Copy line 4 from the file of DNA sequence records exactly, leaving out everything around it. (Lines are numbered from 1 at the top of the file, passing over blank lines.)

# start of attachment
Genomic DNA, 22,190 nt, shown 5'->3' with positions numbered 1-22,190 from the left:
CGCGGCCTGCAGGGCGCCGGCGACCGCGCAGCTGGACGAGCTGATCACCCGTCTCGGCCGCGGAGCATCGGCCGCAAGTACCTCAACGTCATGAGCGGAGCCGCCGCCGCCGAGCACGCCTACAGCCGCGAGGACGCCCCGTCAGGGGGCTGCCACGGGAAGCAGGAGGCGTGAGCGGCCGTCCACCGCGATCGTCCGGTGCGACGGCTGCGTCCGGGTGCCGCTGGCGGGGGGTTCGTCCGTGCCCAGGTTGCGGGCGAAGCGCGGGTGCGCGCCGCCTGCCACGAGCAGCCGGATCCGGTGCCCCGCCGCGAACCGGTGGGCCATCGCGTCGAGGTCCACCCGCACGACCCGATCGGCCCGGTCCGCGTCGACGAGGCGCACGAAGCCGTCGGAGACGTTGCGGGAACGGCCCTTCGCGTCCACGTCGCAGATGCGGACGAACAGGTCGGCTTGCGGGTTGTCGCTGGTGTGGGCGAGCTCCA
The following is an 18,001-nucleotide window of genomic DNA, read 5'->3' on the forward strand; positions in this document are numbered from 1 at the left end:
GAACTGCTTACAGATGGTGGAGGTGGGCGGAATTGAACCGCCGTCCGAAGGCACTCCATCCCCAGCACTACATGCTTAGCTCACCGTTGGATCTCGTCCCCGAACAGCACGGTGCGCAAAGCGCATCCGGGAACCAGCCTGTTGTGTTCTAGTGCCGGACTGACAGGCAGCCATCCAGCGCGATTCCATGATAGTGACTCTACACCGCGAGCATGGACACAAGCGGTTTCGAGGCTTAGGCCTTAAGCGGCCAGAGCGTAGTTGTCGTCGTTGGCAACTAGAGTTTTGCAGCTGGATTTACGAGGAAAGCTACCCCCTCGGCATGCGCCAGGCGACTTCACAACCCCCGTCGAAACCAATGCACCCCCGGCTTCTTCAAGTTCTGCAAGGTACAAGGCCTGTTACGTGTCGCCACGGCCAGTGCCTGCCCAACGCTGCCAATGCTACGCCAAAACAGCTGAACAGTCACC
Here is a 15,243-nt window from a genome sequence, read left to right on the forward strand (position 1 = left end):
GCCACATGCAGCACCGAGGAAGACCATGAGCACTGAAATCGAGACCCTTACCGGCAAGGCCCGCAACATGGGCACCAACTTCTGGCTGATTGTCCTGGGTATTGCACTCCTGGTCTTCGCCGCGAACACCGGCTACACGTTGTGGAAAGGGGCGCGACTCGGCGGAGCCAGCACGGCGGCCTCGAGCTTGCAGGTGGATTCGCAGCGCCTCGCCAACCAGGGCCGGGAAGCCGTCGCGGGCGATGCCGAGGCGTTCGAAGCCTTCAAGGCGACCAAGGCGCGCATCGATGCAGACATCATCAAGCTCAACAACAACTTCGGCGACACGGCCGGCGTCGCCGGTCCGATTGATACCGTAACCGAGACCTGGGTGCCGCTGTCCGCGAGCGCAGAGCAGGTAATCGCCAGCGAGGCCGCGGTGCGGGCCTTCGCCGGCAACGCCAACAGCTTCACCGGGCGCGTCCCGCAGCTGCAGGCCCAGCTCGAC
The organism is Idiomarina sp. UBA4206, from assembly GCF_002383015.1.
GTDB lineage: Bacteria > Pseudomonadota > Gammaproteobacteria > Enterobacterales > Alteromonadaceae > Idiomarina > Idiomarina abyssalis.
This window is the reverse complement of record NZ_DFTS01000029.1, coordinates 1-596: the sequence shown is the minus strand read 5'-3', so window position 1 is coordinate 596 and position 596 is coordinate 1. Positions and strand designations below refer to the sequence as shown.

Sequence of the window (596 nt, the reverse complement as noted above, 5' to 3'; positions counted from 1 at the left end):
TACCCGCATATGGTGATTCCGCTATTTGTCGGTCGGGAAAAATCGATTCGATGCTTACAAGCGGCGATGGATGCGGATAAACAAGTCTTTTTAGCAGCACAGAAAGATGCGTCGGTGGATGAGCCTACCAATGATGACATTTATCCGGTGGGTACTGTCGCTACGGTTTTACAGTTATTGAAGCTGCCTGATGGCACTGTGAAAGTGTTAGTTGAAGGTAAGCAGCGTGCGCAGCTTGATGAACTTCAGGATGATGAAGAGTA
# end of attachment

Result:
GAACTGCTTACAGATGGTGGAGGTGGGCGGAATTGAACCGCCGTCCGAAGGCACTCCATCCCCAGCACTACATGCTTAGCTCACCGTTGGATCTCGTCCCCGAACAGCACGGTGCGCAAAGCGCATCCGGGAACCAGCCTGTTGTGTTCTAGTGCCGGACTGACAGGCAGCCATCCAGCGCGATTCCATGATAGTGACTCTACACCGCGAGCATGGACACAAGCGGTTTCGAGGCTTAGGCCTTAAGCGGCCAGAGCGTAGTTGTCGTCGTTGGCAACTAGAGTTTTGCAGCTGGATTTACGAGGAAAGCTACCCCCTCGGCATGCGCCAGGCGACTTCACAACCCCCGTCGAAACCAATGCACCCCCGGCTTCTTCAAGTTCTGCAAGGTACAAGGCCTGTTACGTGTCGCCACGGCCAGTGCCTGCCCAACGCTGCCAATGCTACGCCAAAACAGCTGAACAGTCACC